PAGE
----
AFL Grand Final: Go St Killdog! Having two teams leaves me doubled up in pain

By Andrew Gigacz

If there’s one piece of advice that’s been delivered ad nauseum to investors, it’s that they should diversify. Put all your eggs in a single basket, they say, and you’ll be regretting it when that basket falls under a steamroller.

But put a little here and a little there and if one punt cops a hiding the other one will probably deliver the rewards you’re after.

And there can be no doubt that it’s good advice for investors. At least financial investors. But I’m here to tell you that maxim does not successfully translate to emotional investment. And I speak from experience. Diversify emotionally and your most likely return will be a double dealing of pain.

When season 2009 began, the depth of feeling I had for a couple of Saints friends led me to make a decision that would be understood by few, and frowned on by many. And that decision was to barrack like never before, not just for my beloved Bulldogs, but for the suffering Saints also. When I revealed my dual loyalties to a select few, the responses were predictable.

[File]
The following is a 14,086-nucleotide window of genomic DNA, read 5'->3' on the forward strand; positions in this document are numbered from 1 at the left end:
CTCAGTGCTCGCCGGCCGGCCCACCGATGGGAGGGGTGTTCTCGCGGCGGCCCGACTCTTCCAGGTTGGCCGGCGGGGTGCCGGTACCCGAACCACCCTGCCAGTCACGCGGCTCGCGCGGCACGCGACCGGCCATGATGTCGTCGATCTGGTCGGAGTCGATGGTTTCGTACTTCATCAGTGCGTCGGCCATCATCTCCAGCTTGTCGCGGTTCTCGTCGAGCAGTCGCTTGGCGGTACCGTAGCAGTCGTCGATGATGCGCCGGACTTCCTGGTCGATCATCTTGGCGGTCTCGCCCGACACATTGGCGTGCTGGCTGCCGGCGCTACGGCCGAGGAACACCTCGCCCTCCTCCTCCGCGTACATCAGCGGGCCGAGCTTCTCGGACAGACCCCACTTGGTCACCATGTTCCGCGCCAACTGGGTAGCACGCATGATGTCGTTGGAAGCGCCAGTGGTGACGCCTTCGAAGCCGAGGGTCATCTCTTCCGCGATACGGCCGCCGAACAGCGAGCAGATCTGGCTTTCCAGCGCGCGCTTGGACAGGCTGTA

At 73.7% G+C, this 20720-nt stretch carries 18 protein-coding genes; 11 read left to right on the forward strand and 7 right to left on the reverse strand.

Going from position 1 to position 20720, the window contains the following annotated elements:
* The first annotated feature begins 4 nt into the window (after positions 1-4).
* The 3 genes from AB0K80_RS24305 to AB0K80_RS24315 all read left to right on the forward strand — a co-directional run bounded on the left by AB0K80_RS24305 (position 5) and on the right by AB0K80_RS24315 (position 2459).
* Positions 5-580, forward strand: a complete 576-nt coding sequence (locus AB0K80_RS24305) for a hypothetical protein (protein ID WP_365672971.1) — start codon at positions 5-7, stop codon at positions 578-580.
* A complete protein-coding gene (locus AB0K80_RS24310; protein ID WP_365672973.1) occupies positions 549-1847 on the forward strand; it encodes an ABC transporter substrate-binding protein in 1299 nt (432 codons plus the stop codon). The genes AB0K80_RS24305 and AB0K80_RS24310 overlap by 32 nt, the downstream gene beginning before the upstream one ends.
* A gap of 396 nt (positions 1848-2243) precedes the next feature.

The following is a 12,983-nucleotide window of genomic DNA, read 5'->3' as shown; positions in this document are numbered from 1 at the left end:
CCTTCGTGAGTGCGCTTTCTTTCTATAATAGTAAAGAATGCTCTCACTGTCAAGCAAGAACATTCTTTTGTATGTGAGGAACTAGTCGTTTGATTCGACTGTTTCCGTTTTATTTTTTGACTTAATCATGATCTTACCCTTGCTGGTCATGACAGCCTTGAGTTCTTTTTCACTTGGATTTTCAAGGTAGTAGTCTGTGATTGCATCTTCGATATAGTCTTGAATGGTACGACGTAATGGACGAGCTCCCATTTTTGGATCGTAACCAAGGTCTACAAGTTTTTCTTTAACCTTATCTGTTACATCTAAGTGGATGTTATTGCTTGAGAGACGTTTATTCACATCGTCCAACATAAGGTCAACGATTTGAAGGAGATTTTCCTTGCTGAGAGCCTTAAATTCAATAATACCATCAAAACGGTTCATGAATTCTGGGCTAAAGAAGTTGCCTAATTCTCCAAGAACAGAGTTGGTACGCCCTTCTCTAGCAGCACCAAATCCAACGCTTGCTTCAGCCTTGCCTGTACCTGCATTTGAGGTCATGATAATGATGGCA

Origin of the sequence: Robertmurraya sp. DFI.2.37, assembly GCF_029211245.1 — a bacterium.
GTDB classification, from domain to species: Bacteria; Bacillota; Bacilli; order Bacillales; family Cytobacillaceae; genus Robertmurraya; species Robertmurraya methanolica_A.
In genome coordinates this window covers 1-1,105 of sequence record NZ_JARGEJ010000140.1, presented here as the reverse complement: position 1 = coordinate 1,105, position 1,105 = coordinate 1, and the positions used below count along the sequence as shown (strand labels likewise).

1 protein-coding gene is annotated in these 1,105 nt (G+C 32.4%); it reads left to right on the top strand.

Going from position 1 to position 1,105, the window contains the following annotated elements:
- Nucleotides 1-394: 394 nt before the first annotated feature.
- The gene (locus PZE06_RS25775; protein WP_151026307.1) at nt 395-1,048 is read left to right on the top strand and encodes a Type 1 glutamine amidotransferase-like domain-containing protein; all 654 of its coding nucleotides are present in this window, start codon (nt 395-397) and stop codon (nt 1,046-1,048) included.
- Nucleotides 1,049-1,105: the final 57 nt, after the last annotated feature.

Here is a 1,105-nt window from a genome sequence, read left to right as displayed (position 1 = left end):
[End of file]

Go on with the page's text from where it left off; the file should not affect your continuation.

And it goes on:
“But you can’t barrack for TWO teams!”

“That is sacrilege.”

“You are betraying the Doggies!”

I copped it from everyone, everywhere. But it didn’t bother me really. I thought about what led me to this seemingly bizarre decision. And I realised that the root of it was really what probably led me to become friends of these Saints fans in the first place. I think there is a certain pain that is unique to Footscray fans and St Kilda supporters, one that we alone understand. It’s a pain borne of long premiership droughts. But it can’t be the droughts alone that unite us. Otherwise Melbourne supporters and pre-2007 model Geelong fans would be in our group

I think what sets Sainters and Doggies apart from other drought-stricken supporters is that we have only one flag each. One single solitary premiership in more than 110 years for the Saints, and in 80-odd years for the Dogs. It’s a small but critical difference. Even fans born after Geelong’s last flag in ’63 and Melbourne’s last flag in ’64 could draw on the successes of a mere generation earlier: Geelong, dual flags in the early ’50s, plus their 1963 one, and Melbourne, sustained success over 10 years in the same period.